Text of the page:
As much effort as has been expended to explain the San Francisco workplace revolution, Silicon Valley workspace is in a jumble, too.
Five of the valley’s most important companies have announced large, expensive new campuses. On their face, the decisions—by Apple, Google, Facebook, Nvidia and Samsung—make two statements: Companies don’t expect to abandon Silicon Valley, but the existing workstock does not meet corporate needs.
Silicon Valley with its historic startup and hardware-engineering business culture has specialized in the vanilla office and workplace building. For landlords, the better to usher in the next company when the last one outgrows your space, gets bought or quietly fails. And venture capitalists aren’t interested in financing fancy.
But that command for the fungible to keep demand broad and value up may be boomeranging. Evidence is rising among corporate behemoths and startups alike that office space may be less interchangeable than in the past.
“Traditional notions of flexibility supported multi-tenancy drivers for the developer, not flexibility for the end user,” said Peter Weingarten, director of Gensler’s Architecture Studio. “When you design strictly for efficiency, nooks and crannies get stripped away. People want space for work that is more informal, comfortable and supports mobility within the office.”
Gensler is designing the new Nvidia campus in Santa Clara, including core, shell and interior. The campus has caught developer and architect interest because of its huge floor plates—two floors of approximately 250,000 square feet each—situated within two enormous triangles.
In Cupertino, Apple Inc. is building its enormous circle on 176 acres—big enough to house more than 13,000 people—encased in glass. In Menlo Park, Facebook wants a rectangle with more than 433,000 square feet on one floor plate perched above 1,500 parking spaces and below a rooftop park.
“Although the end result looks iconic, I don’t think that is what is driving these projects,” Weingarten said. “There has been a fundamental shift in the realization that facilities do have a direct impact on how people interact and collaborate to innovate.”
Tech tenants are initiating the same workplace trends across U.S. markets and overseas, Weingarten said. John Kilroy of Kilroy Realty Inc. says the workplace preferences for sustainable, high-density, open environments among their youthful technology tenants are now showing up in the offices of lawyers’ and financiers, historically the most traditional companies.
The preoccupation with workspace, worker productivity and retention began in the dot-com cycle with Google Inc. and is now part of what even the smallest companies are thinking about, said David Bergeron, managing director for T3 Advisors, a Bay Area consulting, advisory and brokerage that works exclusively with technology companies from startup to mid-size.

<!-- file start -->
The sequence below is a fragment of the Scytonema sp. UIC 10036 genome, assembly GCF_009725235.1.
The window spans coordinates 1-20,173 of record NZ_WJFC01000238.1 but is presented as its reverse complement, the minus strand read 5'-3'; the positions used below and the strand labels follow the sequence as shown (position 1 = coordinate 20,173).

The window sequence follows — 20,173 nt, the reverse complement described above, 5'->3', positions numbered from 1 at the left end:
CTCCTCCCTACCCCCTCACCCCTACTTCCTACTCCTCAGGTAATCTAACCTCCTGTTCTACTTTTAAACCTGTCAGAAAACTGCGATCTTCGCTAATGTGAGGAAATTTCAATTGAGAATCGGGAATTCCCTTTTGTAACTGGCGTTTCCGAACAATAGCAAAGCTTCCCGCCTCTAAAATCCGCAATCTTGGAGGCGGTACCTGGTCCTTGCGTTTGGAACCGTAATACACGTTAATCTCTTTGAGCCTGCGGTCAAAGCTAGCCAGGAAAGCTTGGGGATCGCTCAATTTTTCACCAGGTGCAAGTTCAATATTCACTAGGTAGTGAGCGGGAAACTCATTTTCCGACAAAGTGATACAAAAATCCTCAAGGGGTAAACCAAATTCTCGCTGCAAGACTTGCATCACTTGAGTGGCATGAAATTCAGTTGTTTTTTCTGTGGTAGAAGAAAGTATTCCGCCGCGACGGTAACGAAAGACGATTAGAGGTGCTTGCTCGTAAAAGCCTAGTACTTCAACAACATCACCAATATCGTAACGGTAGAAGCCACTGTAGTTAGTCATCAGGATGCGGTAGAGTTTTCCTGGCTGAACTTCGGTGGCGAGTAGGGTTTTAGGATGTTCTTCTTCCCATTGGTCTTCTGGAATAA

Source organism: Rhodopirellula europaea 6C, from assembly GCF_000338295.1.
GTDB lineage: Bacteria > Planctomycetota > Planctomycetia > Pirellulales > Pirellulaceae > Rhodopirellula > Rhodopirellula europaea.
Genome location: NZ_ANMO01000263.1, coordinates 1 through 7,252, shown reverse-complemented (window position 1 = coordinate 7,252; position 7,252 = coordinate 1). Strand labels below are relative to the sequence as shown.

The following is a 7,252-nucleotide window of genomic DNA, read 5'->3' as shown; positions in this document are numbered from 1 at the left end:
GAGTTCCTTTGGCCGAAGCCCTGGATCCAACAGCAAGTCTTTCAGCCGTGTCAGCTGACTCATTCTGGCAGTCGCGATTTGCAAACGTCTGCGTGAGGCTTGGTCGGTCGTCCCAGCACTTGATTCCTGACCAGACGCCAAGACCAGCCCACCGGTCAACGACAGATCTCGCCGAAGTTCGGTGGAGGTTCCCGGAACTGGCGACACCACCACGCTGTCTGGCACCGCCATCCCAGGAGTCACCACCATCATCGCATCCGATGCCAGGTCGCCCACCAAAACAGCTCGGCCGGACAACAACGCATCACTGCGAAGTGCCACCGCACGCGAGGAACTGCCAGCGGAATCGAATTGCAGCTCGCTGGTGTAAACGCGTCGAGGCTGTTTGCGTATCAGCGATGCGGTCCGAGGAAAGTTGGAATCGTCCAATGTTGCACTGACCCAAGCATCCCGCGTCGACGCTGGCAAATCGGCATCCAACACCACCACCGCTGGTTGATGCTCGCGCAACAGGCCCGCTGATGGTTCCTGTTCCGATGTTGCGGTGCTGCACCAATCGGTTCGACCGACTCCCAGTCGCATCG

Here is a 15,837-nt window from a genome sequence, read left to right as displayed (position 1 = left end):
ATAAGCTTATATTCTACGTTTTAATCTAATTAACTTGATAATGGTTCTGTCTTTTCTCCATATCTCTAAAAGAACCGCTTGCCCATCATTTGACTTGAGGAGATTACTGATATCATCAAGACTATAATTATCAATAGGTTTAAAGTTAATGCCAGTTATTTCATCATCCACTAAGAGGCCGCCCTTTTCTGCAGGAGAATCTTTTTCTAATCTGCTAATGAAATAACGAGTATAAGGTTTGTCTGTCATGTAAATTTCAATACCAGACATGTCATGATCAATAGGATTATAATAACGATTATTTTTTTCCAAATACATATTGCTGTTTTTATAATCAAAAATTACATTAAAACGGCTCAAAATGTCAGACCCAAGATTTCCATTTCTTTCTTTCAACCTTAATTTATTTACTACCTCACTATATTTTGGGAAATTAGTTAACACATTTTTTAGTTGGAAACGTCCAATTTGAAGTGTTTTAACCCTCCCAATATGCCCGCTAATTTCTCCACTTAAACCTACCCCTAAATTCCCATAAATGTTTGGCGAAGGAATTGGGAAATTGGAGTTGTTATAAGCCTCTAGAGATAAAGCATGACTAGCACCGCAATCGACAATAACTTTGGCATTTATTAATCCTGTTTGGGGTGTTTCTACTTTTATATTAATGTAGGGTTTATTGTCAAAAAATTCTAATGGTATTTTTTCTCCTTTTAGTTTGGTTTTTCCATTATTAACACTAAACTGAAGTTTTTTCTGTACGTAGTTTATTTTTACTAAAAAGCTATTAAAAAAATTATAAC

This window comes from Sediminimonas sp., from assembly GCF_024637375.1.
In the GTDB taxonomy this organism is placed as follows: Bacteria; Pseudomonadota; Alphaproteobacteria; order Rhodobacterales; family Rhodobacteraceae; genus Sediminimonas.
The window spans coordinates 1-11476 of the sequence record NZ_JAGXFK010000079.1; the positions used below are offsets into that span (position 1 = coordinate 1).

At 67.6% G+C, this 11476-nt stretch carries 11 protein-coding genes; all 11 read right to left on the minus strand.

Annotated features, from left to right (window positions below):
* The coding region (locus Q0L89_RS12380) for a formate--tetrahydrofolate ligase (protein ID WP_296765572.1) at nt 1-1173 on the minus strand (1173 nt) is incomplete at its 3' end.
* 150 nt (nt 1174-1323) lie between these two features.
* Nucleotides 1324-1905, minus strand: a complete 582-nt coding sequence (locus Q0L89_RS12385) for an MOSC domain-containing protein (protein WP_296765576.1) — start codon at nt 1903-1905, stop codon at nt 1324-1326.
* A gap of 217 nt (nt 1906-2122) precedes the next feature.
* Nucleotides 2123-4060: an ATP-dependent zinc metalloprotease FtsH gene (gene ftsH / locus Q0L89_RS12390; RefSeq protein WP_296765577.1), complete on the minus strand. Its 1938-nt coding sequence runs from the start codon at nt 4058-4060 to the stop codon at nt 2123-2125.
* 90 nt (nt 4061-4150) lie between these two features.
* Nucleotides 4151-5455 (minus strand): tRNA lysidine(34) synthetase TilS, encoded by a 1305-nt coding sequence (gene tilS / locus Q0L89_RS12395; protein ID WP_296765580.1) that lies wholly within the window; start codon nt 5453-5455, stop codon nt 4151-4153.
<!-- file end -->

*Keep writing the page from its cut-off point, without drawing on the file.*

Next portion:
“What is new this cycle is that it has become pervasive in the market and that it is a priority. The emotional connection to real estate can be powerful, and the VCs have noticed and are saying, ‘Think about your space out of the gate,’” he said. “You have got a lot of big tech companies doing it for a while and a lot of lessons learned are trickling down to early-stage companies. Young CEOs see that establishing a culture that makes people a priority gives you a better chance.”
“Some would say this isn’t happening, but the research says otherwise,” he said.
There is clearly logic to the way affairs have been arranged. Landlord Michael Covarrubias, chairman and chief executive of San Francisco’s TMG Partners, signed Zynga Inc. as a large tenant for 650 Townsend St. in San Francisco early in the boom. Zynga outfitted its space in the 670,000 square-foot building exotically, incorporating neon-type lighting, a wooden cabin and a Winnebago. TMG sold the building to Zynga in early 2012 after the gamemaker asked to lease more space and TMG declined. Zynga, now in tough times, paid $228 million in cash for the property.
Speaking at the recent Fisher Center conference in San Francisco, Covarrubias—a former banker—said underwriting real estate investment for technology company tenants is a special craft. “It leads to the question of the economics of these businesses. Uber is a system to undo the taxi system. AirBNB is trying to undo the hotel system. Destructive technology begets destructive technology. We bet on a trend, not on one company,” he said.
Phil Mahoney, probably the Silicon Valley’s most productive commercial real estate broker ever, told NAIOP Silicon Valley, the developers’ association, that landlords face demand as unpredictable as he has ever seen. From parking to bathroom ratios, to bench or not to bench, today’s companies are exploring new limits. “How people are using space is very fluid right now and very dependent on the user,” he said.
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